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Though Bronstein is opposed to the idea of foreign bureaus because he thinks they're not effective, the paper has sent several reporters overseas to do projects. Rosenthal in particular was pleased with the three-part "Diary of a Sex Slave," which ran last month. It was a classic Chronicle "campaign" that made waves. Writer Meredith May traveled to South Korea, Los Angeles, and the Mexican border with a photographer. She then recorded a Podcast with Gavin Newsom about what he'd like to see done about sex trafficking.
"We took a big chance on that," Rosenthal said. He was right. It immediately fueled controversy. The tale of a Korean woman's experiences being tricked into prostitution was labeled by a coalition of more than two dozen Asian-American organizations "misleading," "sexploitative," and "pornographic" in a Chronicle op-ed.
The paper's Web site recorded scores of comments. One thanked the writer for doing "such a fantastic job of enlightening the public to this pervasive and insidious crime." Another excoriated the paper for "the two-inch, above-the-fold headline that SCREAMED Ôsensationalism' and Ôappealing to prurient interests.'"
Insiders say Bronstein's news judgment is the more adventuresome; Rosenthal is seen as somewhat more of a button-down, proper East Coast journalist.
"Phil is a very nontraditional guy in terms of what he wants in the paper," said Curley, the front-page editor. "Rosey is much more traditional. There is a battle I don't want to say they're at each other's throats every day."
Rosenthal, though, said he was glad to have the freedom to experiment with the Chronicle in ways he wouldn't have dared in the more conservative Philadelphia. He has taken a shine to the Bay Area. In a half-hour interview he used the word "unique" eight times to describe the region's quirky culture.
Rosenthal also began to realize the power of SFGate, one of the earliest experiments in online news, founded in 1993. His reading habits have changed completely since he arrived at the Chronicle. He glances at the paper and then hops on the Gate for 15 minutes after breakfast. These days, he said, it would be "arrogant" to think the paper was the first place people were reading the news. He said the Chronicle is in an "absolutely transitional period between being a newspaper and multimedia company.
"I think the challenge for the whole industry, not just us, is to hold onto the content people, the newsrooms, so that they're not decimated while the business model changes," he said. "If next year it's 10 percent down [in readership] and 25 or 30 percent up on the Internet, and our readership is bigger than it was five years ago when you combine all the numbers, is that going to be bad? I don't know. It's very different."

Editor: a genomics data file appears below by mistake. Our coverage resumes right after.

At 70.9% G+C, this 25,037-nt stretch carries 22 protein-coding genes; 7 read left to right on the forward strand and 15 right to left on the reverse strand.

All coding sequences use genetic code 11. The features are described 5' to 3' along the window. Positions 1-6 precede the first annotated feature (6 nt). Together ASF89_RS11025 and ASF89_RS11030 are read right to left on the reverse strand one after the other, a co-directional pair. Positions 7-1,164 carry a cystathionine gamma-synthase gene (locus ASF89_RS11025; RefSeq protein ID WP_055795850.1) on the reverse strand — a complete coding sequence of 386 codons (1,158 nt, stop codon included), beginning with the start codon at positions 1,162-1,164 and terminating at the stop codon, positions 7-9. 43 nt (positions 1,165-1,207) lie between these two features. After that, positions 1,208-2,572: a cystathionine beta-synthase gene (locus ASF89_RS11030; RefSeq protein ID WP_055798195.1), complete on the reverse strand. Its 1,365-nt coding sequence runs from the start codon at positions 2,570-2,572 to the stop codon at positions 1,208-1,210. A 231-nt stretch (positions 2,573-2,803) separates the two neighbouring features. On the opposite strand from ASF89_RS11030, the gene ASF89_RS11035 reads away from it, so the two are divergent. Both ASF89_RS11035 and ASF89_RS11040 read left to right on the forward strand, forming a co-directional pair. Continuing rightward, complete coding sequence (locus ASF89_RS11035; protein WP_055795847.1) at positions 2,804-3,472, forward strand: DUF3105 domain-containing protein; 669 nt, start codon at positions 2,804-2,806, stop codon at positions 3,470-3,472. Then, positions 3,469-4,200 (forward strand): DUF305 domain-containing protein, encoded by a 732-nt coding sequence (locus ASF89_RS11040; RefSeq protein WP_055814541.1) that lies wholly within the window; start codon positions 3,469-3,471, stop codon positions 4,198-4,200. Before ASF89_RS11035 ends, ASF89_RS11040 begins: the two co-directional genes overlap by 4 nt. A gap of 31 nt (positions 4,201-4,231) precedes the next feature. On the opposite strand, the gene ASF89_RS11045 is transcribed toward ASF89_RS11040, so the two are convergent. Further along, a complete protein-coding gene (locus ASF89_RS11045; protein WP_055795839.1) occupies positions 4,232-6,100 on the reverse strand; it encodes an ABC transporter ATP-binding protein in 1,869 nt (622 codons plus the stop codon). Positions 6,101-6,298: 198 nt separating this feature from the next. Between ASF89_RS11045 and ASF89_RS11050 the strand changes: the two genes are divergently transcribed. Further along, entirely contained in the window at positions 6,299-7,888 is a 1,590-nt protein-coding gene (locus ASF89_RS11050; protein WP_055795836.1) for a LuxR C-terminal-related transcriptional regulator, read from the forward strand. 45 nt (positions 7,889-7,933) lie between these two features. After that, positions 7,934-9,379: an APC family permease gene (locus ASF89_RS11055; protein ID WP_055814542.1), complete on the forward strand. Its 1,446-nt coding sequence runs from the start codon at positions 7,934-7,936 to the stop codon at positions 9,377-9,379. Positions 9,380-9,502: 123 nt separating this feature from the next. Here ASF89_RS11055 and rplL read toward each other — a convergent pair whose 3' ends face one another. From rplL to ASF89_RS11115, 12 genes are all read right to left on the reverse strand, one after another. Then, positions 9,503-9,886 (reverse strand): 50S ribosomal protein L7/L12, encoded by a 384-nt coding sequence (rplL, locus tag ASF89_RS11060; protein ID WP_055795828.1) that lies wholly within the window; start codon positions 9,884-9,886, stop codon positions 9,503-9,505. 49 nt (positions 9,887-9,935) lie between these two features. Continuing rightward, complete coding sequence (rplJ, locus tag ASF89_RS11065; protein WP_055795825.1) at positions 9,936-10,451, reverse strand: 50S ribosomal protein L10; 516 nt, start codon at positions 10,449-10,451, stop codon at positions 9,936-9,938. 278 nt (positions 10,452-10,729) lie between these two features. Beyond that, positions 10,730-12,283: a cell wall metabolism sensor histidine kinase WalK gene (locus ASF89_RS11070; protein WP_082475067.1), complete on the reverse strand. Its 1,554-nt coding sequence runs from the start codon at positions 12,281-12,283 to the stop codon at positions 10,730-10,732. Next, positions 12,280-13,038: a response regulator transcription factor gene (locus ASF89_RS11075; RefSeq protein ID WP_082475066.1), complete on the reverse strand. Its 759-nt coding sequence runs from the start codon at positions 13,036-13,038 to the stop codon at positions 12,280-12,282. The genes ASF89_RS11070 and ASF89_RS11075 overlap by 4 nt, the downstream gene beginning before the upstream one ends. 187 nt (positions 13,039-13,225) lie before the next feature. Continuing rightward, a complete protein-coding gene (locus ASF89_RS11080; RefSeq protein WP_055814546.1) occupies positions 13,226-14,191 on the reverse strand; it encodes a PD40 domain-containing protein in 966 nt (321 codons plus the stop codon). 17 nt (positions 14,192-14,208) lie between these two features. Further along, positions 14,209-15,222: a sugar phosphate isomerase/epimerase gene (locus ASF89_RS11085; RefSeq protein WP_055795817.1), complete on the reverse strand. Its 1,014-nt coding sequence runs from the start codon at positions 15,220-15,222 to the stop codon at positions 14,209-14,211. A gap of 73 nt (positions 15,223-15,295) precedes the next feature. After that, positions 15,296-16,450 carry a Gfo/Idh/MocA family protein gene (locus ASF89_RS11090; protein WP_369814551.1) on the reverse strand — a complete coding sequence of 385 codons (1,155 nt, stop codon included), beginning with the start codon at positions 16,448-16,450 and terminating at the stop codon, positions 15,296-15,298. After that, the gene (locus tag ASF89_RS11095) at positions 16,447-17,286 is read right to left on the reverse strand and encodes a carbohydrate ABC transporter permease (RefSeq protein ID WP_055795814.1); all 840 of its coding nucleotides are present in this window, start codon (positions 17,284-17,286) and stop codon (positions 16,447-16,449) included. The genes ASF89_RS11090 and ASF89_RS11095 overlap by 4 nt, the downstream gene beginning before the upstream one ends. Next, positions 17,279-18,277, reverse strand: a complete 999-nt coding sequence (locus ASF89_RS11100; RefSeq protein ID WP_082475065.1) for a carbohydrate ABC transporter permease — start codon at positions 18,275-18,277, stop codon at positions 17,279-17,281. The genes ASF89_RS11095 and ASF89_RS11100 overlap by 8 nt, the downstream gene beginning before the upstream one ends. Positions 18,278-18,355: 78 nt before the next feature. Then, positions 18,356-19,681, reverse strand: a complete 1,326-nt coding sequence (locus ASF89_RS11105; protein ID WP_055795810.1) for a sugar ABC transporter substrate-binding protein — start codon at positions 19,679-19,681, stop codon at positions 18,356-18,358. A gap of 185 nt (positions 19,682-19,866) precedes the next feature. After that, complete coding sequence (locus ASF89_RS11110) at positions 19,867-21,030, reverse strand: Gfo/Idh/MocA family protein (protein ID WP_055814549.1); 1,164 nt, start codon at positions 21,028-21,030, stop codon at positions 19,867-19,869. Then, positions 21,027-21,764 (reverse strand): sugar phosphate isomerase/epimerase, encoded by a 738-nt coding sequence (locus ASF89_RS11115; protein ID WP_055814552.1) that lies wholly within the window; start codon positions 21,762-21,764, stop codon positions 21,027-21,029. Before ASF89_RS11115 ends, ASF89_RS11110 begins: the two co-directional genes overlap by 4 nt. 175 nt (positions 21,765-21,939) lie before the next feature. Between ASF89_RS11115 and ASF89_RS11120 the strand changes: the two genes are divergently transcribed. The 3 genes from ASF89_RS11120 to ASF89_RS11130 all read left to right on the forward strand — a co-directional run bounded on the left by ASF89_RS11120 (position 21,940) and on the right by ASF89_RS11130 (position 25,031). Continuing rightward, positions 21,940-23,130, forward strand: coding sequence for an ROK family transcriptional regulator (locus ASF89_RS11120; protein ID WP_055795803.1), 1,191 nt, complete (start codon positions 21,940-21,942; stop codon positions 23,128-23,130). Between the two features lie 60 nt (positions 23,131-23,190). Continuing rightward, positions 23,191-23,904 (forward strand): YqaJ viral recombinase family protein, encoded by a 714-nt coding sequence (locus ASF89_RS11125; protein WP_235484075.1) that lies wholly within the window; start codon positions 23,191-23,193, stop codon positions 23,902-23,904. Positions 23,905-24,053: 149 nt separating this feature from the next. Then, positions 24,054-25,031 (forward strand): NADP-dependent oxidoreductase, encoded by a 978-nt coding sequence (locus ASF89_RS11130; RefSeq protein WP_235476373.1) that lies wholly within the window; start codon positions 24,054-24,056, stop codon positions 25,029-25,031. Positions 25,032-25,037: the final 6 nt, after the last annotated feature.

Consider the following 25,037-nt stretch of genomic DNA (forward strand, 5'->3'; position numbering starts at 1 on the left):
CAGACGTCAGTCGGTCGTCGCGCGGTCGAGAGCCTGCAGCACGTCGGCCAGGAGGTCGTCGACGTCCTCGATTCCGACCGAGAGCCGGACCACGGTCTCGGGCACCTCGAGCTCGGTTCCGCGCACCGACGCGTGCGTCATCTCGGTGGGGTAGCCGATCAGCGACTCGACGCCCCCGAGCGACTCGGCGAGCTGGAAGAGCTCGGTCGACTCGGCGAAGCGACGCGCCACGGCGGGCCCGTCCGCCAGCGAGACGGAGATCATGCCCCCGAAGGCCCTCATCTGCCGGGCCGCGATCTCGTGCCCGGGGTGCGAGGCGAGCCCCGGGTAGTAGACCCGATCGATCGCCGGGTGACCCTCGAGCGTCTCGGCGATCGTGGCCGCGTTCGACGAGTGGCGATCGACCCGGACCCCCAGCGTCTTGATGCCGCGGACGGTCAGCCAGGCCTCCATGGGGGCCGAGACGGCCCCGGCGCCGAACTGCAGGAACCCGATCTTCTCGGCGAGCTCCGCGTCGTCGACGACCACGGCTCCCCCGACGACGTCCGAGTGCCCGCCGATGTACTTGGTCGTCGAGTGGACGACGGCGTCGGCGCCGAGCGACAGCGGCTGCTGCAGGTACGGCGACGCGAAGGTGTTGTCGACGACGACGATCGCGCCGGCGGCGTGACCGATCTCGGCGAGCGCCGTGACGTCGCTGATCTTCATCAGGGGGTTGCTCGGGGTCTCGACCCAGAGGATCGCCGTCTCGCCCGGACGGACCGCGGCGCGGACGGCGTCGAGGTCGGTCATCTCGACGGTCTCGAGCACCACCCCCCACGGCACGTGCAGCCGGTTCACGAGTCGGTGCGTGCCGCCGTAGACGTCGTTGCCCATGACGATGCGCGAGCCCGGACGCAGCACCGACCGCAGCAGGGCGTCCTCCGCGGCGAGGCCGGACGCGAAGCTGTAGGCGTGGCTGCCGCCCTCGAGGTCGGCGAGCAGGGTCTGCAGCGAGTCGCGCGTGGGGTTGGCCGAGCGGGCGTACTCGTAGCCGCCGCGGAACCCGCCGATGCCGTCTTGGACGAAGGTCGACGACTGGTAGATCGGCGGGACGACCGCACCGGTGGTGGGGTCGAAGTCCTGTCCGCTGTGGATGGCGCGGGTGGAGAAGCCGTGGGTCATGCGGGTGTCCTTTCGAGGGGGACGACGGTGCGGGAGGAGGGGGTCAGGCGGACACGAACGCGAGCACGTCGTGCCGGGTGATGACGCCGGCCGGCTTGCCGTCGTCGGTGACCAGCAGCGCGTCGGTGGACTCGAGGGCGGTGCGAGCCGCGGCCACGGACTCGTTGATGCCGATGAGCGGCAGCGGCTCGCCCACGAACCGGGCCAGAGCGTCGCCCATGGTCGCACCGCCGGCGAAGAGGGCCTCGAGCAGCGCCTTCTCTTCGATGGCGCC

But the newer business model is still unproven. Newspaper industry analyst John Morton said that while Internet advertising revenue is now 5 to 6 percent of a newspaper's income, and has been growing by 20 percent to 30 percent per year, it will be at least five to 10 years before it catches up with print revenue, which still pays for almost everything.
"There's no magic bullet that suddenly provides a business model for 425 journalists," said the Gate's editor, Vlae Kershner. "All we can do is try to increase the revenue and the audience for the Web site."
The good news for the Chronicle is that people are coming to the Web site. SFGate typically ranks fourth or fifth in the nation for a daily newspaper Web site. The site continues to make money, even though it is rare among newspapers to give away their archives for free online. The once dim but now growing prospect that the Internet will somehow be the newspaper's economic and journalistic salvation is a given at the Chronicle. Now, perhaps, a new nautical image is in order: The Web site is the ark that will preserve the paper's creative talents during the oncoming storm and flood. Since the business model of local news on the Web is untested, one's not quite sure whether the ark will be seaworthy in time.
"I think the flood is here," Rosenthal said.
The growth of viewers on SFGate has been encouraging. Kershner said some stories are now getting close to a million hits a day, usually when they are linked by Matt Drudge.
The site has 48 staffers, producing video on demand and a slew of Podcasts on everything from Filipino history to sports betting.
There are 23 blogs and counting. Some, like the Tech Blog and Mark Morford's snarky column, are now "back published" into the paper. Marcus Chan is the paper's first full-time multimedia editor, and is continually coaxing reporters to turn their stories into online presentations. One such Web feature was a Podcast interview with Barack Obama when he pulled into town in October.
The biggest change in routines, though, is the invention of the Continuous News Desk, run by Suzanne Herel. Breaking stories go directly to the Web within minutes, if possible. Reporters are being retrained to get 200 to 300 words up on the Gate as soon as they can, and revisit the story later for print.
In many ways, this development has returned the lifeblood to newspapering.